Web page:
If at first you don’t succeed
It wasn’t until much later, after many failed attempts at novels that I realised there was probably an issue with me, not the industry. So I decided to re-enroll in college to take creative writing, and then pursue writing and literature at university. During my time there, I learned a lot, and ended up doing my dissertation on narrative theory, which taught me even more about how a story is actually constructed and what goes into it. During this time, I also moonlighted as a freelance writer, taking every job I could. There was a lot of erotica writing, mainly because it paid well and was abundant! But I also got to write YA fantasy, and, eventually, science fiction.
The gentle clink of silver
And this is where my real writing journey began. I was writing novels for money. Real, tangible money. And everything was going well, but then, after we’d released eight books, the head of the publishing house announced that revenue wasn’t where he wanted it, and was shuttering the business, effective immediately. It turned out that I was under contract for another book, and had written two-thirds of it by that time. It would never come out, but my contract stated I needed to get paid for the book, and contractually was owed both my advance and due royalties.
There was a cash-flow issue with the business at the time, so the deal was made that if I wanted to pursue writing something for myself with the mind to self-publish, the company would pay me for that instead, allow me to keep the rights. There was a little back and forth, but we managed to work out a plan where, if I agreed to not be paid what I was owed for a period of time, to ease the company’s cash-flow issues, they could finance the marketing of my book, on the proviso I gave them a little kick-back on the series.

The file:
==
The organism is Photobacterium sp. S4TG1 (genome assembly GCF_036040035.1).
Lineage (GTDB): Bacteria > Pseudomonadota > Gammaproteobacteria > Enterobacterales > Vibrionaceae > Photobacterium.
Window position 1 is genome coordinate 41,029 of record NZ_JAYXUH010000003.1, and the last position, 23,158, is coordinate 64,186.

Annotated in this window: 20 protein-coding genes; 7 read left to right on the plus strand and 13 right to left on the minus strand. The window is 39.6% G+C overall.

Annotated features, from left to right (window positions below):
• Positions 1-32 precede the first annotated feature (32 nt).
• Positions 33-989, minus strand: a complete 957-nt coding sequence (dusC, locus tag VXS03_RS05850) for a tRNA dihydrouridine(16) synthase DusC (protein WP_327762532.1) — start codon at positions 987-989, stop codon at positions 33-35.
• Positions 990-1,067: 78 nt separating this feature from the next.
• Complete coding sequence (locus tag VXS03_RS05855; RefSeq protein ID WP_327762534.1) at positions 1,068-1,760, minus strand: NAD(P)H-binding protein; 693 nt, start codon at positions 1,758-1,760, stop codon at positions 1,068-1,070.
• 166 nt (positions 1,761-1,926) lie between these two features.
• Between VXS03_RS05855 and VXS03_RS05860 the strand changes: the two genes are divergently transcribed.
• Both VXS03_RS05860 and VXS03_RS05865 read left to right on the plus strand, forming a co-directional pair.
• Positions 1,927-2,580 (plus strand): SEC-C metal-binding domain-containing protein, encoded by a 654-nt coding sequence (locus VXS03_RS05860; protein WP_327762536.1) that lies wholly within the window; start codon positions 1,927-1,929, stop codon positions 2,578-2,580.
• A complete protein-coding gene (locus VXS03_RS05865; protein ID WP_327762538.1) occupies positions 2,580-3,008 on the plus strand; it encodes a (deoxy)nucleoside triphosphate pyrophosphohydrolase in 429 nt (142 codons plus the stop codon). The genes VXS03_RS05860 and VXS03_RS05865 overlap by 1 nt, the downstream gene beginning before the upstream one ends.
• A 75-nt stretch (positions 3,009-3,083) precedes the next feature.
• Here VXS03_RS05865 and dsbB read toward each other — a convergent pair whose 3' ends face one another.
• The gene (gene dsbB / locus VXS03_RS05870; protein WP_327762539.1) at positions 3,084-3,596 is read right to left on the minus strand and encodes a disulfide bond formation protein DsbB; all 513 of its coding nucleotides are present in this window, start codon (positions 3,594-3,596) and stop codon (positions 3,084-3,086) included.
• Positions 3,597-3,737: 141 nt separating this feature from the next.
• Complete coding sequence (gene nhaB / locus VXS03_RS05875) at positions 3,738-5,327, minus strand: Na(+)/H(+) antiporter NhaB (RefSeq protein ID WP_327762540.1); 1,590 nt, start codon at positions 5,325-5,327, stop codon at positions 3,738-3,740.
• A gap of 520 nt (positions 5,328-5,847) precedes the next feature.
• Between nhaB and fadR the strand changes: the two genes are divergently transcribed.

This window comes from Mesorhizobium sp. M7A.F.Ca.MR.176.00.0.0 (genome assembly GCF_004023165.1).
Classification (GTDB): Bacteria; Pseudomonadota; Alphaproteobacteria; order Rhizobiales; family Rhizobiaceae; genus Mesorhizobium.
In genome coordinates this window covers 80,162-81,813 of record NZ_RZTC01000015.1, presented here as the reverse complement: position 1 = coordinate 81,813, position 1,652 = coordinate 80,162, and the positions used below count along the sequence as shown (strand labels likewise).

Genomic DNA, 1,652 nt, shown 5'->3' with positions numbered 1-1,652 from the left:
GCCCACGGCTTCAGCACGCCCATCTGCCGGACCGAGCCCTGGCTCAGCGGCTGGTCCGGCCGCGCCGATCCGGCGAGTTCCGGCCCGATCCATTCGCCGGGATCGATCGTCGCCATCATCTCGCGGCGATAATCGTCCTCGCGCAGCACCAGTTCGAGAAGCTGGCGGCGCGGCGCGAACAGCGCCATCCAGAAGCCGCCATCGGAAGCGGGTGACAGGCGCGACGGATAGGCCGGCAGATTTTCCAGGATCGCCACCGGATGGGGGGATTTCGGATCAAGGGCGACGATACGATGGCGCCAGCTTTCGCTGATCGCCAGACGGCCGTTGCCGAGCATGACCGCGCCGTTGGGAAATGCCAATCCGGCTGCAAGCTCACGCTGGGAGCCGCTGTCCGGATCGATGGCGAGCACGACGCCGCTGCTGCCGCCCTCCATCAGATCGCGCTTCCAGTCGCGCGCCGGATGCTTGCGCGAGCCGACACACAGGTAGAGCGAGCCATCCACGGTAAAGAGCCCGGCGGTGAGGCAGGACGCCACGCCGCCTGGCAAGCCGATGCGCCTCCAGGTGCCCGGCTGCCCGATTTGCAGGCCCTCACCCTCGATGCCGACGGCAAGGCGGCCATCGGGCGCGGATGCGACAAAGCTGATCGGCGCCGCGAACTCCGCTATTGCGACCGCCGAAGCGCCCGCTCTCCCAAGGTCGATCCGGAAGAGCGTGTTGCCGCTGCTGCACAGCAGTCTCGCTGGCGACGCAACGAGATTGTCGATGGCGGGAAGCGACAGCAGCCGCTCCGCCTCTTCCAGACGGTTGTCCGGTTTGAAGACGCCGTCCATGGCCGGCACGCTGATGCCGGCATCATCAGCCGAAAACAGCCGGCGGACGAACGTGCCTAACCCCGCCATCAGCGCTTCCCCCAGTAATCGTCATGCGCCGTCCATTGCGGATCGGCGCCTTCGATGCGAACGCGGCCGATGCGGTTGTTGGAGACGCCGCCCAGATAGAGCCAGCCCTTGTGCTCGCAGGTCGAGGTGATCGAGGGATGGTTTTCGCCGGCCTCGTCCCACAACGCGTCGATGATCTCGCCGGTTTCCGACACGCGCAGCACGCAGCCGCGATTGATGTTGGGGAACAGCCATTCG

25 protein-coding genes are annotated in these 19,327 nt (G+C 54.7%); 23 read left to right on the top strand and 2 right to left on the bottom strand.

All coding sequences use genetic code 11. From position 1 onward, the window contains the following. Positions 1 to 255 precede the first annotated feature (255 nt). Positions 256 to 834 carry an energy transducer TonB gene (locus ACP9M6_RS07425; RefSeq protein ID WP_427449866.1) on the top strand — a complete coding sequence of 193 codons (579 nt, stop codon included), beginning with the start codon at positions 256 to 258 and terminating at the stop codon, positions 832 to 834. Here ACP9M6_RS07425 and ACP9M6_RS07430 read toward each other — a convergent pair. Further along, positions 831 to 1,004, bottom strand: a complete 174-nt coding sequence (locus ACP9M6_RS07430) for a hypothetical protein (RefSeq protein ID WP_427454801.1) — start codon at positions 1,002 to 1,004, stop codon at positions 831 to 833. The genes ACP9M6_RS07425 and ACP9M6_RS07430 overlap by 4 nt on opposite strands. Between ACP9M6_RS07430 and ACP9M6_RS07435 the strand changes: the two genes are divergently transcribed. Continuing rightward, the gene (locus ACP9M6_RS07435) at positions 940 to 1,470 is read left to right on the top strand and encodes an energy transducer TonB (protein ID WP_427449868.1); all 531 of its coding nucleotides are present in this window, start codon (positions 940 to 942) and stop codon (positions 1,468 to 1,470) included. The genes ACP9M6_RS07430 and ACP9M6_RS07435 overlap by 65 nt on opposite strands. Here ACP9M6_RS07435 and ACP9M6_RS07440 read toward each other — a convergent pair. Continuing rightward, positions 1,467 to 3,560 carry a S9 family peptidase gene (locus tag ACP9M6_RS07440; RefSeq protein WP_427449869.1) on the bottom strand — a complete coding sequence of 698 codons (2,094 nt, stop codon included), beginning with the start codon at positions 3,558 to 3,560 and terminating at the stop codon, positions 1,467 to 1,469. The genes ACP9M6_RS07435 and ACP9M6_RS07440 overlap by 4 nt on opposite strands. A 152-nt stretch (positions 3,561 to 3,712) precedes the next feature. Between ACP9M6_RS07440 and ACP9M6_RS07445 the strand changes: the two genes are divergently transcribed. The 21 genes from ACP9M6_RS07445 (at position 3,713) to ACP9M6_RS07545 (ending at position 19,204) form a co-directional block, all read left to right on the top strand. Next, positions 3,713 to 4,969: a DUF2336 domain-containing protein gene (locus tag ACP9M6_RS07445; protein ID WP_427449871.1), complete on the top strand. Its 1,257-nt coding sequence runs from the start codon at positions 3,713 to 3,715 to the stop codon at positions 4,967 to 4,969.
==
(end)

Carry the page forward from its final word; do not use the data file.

They loaned me a little bit of money then with the agreement to give me all the money I was owed later. Eventually, it did come to me, by which time I’d launched three failed crime novels, spent what I was loaned, and more – pretty much everything I had. And I was staring down the barrel of a total collapse of my personal finances, and ultimately, my dreams.
Glutton for punishment
But, I had one last book idea, and one last chunk of ‘emergency savings’ left over. I sat my partner down and said: look, here’s the deal. The books are losing money hand-over-fist here. I’m crashing and burning. And she asks: is it time? Is it finally time to stop, and just … get a job? Work on some passion-project evenings and weekends, do the whole becoming a writer think the same way everyone else does? And I looked inward in that moment and thought hard. The words came to me from somewhere deep inside.